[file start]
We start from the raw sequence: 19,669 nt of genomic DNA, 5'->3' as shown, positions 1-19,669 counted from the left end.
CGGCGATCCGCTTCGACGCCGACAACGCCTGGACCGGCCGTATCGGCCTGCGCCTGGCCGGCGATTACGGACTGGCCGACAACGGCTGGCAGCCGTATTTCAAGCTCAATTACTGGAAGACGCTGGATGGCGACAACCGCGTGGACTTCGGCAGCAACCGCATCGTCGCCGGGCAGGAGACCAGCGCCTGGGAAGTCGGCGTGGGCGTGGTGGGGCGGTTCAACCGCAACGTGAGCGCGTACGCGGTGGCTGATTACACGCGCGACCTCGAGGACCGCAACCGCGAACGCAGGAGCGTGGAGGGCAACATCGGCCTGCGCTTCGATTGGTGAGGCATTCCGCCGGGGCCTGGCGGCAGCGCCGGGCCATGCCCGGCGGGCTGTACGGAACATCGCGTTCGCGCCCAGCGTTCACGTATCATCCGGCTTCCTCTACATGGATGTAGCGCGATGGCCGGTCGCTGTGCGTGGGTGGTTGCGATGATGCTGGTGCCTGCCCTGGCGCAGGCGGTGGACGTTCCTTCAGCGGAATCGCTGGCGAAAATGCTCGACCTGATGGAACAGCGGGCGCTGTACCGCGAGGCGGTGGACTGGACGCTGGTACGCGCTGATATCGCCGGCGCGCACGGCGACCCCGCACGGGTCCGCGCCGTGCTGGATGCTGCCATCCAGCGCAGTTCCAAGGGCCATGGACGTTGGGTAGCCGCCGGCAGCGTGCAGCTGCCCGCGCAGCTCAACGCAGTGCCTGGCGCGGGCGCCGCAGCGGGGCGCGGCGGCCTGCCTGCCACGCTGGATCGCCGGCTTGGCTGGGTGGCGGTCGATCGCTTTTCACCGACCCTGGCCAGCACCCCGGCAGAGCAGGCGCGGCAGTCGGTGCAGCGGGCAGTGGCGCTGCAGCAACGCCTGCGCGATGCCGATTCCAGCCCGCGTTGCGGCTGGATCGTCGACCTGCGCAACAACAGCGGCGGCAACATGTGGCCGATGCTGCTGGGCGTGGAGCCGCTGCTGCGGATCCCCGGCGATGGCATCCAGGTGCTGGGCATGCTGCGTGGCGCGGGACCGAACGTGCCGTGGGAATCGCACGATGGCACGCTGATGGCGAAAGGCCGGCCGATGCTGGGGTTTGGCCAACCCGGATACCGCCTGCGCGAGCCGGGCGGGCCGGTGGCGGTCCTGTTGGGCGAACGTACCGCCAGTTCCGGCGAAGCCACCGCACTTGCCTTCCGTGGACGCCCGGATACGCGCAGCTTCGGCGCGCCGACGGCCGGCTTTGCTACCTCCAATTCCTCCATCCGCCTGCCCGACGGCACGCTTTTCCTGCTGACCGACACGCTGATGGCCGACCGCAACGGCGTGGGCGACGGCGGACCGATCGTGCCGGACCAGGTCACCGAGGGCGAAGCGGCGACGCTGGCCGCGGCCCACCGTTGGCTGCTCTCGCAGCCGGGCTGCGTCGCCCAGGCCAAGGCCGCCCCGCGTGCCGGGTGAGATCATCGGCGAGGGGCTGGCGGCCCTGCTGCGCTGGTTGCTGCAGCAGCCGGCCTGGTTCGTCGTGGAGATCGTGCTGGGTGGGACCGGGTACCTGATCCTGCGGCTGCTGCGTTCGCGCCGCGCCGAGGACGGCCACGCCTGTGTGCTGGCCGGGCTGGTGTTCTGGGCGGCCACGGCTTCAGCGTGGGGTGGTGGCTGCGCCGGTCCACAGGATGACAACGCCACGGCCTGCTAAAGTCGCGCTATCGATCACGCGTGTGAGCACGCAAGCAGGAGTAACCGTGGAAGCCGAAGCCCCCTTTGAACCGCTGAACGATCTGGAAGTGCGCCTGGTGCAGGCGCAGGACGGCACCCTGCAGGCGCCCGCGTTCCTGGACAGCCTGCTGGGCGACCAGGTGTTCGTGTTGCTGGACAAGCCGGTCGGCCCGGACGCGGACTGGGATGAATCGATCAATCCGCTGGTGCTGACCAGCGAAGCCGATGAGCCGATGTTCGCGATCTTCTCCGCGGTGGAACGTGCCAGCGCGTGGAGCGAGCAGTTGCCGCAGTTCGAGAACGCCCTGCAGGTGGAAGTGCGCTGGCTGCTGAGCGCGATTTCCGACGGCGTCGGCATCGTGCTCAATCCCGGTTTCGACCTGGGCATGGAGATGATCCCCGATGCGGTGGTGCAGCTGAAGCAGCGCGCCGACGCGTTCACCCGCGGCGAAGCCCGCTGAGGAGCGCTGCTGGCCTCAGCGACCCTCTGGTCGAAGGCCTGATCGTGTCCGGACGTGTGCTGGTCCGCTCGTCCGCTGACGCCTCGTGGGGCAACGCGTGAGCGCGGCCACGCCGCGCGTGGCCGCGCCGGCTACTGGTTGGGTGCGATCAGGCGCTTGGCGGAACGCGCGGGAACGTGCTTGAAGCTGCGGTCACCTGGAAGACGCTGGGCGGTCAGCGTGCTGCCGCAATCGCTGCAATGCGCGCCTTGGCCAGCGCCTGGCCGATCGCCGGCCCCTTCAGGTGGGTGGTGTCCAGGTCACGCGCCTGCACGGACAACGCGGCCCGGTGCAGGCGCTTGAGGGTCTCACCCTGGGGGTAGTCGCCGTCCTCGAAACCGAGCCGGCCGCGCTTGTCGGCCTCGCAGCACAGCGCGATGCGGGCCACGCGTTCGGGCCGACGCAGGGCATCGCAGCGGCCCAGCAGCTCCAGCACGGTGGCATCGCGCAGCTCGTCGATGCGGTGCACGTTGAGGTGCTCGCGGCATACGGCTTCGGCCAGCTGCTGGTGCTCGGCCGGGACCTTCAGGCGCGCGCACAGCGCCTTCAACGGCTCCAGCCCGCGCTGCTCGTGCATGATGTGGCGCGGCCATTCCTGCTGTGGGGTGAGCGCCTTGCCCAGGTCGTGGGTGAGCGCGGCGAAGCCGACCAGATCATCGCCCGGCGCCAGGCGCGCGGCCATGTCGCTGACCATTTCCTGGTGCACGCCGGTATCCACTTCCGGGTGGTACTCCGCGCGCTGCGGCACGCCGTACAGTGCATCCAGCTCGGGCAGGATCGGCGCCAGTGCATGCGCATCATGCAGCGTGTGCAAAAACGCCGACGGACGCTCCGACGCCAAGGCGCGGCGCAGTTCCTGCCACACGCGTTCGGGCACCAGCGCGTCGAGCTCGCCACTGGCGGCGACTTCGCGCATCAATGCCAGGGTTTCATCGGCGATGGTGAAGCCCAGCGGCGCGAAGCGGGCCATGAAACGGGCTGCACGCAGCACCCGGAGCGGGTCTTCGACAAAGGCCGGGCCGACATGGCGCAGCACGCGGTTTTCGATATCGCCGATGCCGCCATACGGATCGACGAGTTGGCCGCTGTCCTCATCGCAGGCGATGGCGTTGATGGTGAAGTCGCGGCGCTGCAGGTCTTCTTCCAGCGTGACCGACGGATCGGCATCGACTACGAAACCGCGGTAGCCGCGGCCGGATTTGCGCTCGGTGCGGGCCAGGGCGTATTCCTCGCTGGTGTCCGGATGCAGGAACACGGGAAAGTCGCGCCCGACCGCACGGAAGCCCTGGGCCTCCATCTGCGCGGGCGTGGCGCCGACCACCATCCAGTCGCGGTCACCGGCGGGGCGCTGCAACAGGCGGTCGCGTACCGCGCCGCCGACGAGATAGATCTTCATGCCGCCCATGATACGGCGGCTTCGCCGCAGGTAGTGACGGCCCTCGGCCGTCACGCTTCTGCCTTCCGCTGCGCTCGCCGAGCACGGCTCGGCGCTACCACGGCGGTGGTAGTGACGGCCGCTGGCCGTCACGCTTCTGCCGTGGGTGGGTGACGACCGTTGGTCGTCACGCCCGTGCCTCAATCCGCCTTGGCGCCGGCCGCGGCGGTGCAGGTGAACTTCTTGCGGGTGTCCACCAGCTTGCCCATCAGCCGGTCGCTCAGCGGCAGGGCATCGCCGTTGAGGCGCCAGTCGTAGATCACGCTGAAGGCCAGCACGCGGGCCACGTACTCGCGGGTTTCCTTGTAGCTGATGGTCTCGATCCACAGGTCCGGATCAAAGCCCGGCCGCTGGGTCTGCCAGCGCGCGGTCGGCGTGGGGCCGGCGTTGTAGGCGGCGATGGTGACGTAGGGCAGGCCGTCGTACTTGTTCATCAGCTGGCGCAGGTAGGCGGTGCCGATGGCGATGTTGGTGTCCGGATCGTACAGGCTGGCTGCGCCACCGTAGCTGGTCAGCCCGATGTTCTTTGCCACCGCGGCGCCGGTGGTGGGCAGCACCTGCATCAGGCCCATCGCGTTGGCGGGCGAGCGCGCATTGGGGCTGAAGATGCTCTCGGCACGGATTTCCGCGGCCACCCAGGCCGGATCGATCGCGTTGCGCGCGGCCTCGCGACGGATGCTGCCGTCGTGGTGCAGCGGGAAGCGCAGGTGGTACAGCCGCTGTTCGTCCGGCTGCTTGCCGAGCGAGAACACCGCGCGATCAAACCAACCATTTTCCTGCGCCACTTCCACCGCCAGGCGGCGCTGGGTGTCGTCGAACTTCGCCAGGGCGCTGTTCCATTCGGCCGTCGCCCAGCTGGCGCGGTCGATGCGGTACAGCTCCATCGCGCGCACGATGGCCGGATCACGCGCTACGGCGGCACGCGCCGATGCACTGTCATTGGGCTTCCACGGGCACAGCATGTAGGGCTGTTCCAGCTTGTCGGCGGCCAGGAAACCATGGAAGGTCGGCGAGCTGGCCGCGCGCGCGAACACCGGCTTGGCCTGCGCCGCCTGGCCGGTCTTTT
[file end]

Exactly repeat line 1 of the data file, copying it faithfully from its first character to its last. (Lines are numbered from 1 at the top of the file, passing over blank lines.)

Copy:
We start from the raw sequence: 19,669 nt of genomic DNA, 5'->3' as shown, positions 1-19,669 counted from the left end.